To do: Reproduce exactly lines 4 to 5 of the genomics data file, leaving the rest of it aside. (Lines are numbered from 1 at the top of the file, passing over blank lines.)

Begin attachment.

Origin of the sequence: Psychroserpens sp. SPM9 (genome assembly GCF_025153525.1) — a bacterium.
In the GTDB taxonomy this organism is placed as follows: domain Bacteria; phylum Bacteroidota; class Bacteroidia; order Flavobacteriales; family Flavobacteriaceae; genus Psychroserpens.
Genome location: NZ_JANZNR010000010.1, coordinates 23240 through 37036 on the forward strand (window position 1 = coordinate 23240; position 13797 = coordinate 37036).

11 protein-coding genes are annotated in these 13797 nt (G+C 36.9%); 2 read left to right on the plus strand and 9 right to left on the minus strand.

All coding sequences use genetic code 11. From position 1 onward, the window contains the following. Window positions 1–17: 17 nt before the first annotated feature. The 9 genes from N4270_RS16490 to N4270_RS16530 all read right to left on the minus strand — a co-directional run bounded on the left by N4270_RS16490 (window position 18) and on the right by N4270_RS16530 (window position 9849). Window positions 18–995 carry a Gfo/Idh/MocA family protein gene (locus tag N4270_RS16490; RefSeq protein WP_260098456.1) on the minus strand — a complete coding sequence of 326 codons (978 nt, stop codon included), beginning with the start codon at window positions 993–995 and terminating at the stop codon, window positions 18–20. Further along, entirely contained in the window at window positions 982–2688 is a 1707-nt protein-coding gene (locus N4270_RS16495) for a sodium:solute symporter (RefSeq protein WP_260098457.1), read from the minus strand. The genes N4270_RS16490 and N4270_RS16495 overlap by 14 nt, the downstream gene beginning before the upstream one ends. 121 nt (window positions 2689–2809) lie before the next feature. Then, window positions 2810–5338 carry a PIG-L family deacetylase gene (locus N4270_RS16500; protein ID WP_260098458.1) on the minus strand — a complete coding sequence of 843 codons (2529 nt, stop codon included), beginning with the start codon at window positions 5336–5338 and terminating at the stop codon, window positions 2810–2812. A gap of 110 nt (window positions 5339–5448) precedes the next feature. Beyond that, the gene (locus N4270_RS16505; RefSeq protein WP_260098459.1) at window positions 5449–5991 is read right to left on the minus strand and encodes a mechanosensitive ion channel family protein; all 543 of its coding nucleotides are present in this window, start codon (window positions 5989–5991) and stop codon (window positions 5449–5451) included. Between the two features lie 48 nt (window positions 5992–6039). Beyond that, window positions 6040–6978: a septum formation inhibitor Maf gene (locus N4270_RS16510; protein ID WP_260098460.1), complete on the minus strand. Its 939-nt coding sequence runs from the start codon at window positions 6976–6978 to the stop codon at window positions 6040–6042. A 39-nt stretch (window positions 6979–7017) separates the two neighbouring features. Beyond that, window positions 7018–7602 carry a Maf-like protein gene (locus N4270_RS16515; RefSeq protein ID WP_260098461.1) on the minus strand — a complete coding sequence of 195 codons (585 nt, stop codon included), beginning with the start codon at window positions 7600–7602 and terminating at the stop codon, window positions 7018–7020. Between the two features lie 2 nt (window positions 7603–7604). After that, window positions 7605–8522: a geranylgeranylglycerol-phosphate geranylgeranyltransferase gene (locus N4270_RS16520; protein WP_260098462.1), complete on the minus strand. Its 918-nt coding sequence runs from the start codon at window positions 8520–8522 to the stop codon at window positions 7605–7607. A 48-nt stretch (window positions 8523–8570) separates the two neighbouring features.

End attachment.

11 protein-coding genes are annotated in these 13797 nt (G+C 36.9%); 2 read left to right on the plus strand and 9 right to left on the minus strand.

All coding sequences use genetic code 11. From position 1 onward, the window contains the following. Window positions 1–17: 17 nt before the first annotated feature. The 9 genes from N4270_RS16490 to N4270_RS16530 all read right to left on the minus strand — a co-directional run bounded on the left by N4270_RS16490 (window position 18) and on the right by N4270_RS16530 (window position 9849). Window positions 18–995 carry a Gfo/Idh/MocA family protein gene (locus tag N4270_RS16490; RefSeq protein WP_260098456.1) on the minus strand — a complete coding sequence of 326 codons (978 nt, stop codon included), beginning with the start codon at window positions 993–995 and terminating at the stop codon, window positions 18–20. Further along, entirely contained in the window at window positions 982–2688 is a 1707-nt protein-coding gene (locus N4270_RS16495) for a sodium:solute symporter (RefSeq protein WP_260098457.1), read from the minus strand. The genes N4270_RS16490 and N4270_RS16495 overlap by 14 nt, the downstream gene beginning before the upstream one ends. 121 nt (window positions 2689–2809) lie before the next feature. Then, window positions 2810–5338 carry a PIG-L family deacetylase gene (locus N4270_RS16500; protein ID WP_260098458.1) on the minus strand — a complete coding sequence of 843 codons (2529 nt, stop codon included), beginning with the start codon at window positions 5336–5338 and terminating at the stop codon, window positions 2810–2812. A gap of 110 nt (window positions 5339–5448) precedes the next feature. Beyond that, the gene (locus N4270_RS16505; RefSeq protein WP_260098459.1) at window positions 5449–5991 is read right to left on the minus strand and encodes a mechanosensitive ion channel family protein; all 543 of its coding nucleotides are present in this window, start codon (window positions 5989–5991) and stop codon (window positions 5449–5451) included. Between the two features lie 48 nt (window positions 5992–6039). Beyond that, window positions 6040–6978: a septum formation inhibitor Maf gene (locus N4270_RS16510; protein ID WP_260098460.1), complete on the minus strand. Its 939-nt coding sequence runs from the start codon at window positions 6976–6978 to the stop codon at window positions 6040–6042. A 39-nt stretch (window positions 6979–7017) separates the two neighbouring features. Beyond that, window positions 7018–7602 carry a Maf-like protein gene (locus N4270_RS16515; RefSeq protein ID WP_260098461.1) on the minus strand — a complete coding sequence of 195 codons (585 nt, stop codon included), beginning with the start codon at window positions 7600–7602 and terminating at the stop codon, window positions 7018–7020. Between the two features lie 2 nt (window positions 7603–7604). After that, window positions 7605–8522: a geranylgeranylglycerol-phosphate geranylgeranyltransferase gene (locus N4270_RS16520; protein WP_260098462.1), complete on the minus strand. Its 918-nt coding sequence runs from the start codon at window positions 8520–8522 to the stop codon at window positions 7605–7607. A 48-nt stretch (window positions 8523–8570) separates the two neighbouring features.